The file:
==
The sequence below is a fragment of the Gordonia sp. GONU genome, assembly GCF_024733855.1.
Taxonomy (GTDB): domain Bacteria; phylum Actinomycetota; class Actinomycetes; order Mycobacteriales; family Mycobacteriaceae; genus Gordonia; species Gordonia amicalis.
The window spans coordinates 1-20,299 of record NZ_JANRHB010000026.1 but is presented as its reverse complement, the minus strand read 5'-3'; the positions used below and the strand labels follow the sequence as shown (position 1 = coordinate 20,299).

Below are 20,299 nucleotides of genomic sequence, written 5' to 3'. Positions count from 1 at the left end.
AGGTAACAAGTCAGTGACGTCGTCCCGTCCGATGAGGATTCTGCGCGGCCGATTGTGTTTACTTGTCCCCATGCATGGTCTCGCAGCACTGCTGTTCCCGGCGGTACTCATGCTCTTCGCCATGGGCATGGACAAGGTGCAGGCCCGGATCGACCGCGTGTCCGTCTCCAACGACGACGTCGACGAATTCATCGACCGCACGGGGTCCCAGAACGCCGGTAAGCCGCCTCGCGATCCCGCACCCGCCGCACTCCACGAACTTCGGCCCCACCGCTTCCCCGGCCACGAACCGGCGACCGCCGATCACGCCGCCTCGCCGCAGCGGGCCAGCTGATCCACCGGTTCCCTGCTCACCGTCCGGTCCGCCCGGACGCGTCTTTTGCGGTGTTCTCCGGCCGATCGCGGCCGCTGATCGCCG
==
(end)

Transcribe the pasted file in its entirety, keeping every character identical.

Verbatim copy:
The sequence below is a fragment of the Gordonia sp. GONU genome, assembly GCF_024733855.1.
Taxonomy (GTDB): domain Bacteria; phylum Actinomycetota; class Actinomycetes; order Mycobacteriales; family Mycobacteriaceae; genus Gordonia; species Gordonia amicalis.
The window spans coordinates 1-20,299 of record NZ_JANRHB010000026.1 but is presented as its reverse complement, the minus strand read 5'-3'; the positions used below and the strand labels follow the sequence as shown (position 1 = coordinate 20,299).

Below are 20,299 nucleotides of genomic sequence, written 5' to 3'. Positions count from 1 at the left end.
AGGTAACAAGTCAGTGACGTCGTCCCGTCCGATGAGGATTCTGCGCGGCCGATTGTGTTTACTTGTCCCCATGCATGGTCTCGCAGCACTGCTGTTCCCGGCGGTACTCATGCTCTTCGCCATGGGCATGGACAAGGTGCAGGCCCGGATCGACCGCGTGTCCGTCTCCAACGACGACGTCGACGAATTCATCGACCGCACGGGGTCCCAGAACGCCGGTAAGCCGCCTCGCGATCCCGCACCCGCCGCACTCCACGAACTTCGGCCCCACCGCTTCCCCGGCCACGAACCGGCGACCGCCGATCACGCCGCCTCGCCGCAGCGGGCCAGCTGATCCACCGGTTCCCTGCTCACCGTCCGGTCCGCCCGGACGCGTCTTTTGCGGTGTTCTCCGGCCGATCGCGGCCGCTGATCGCCG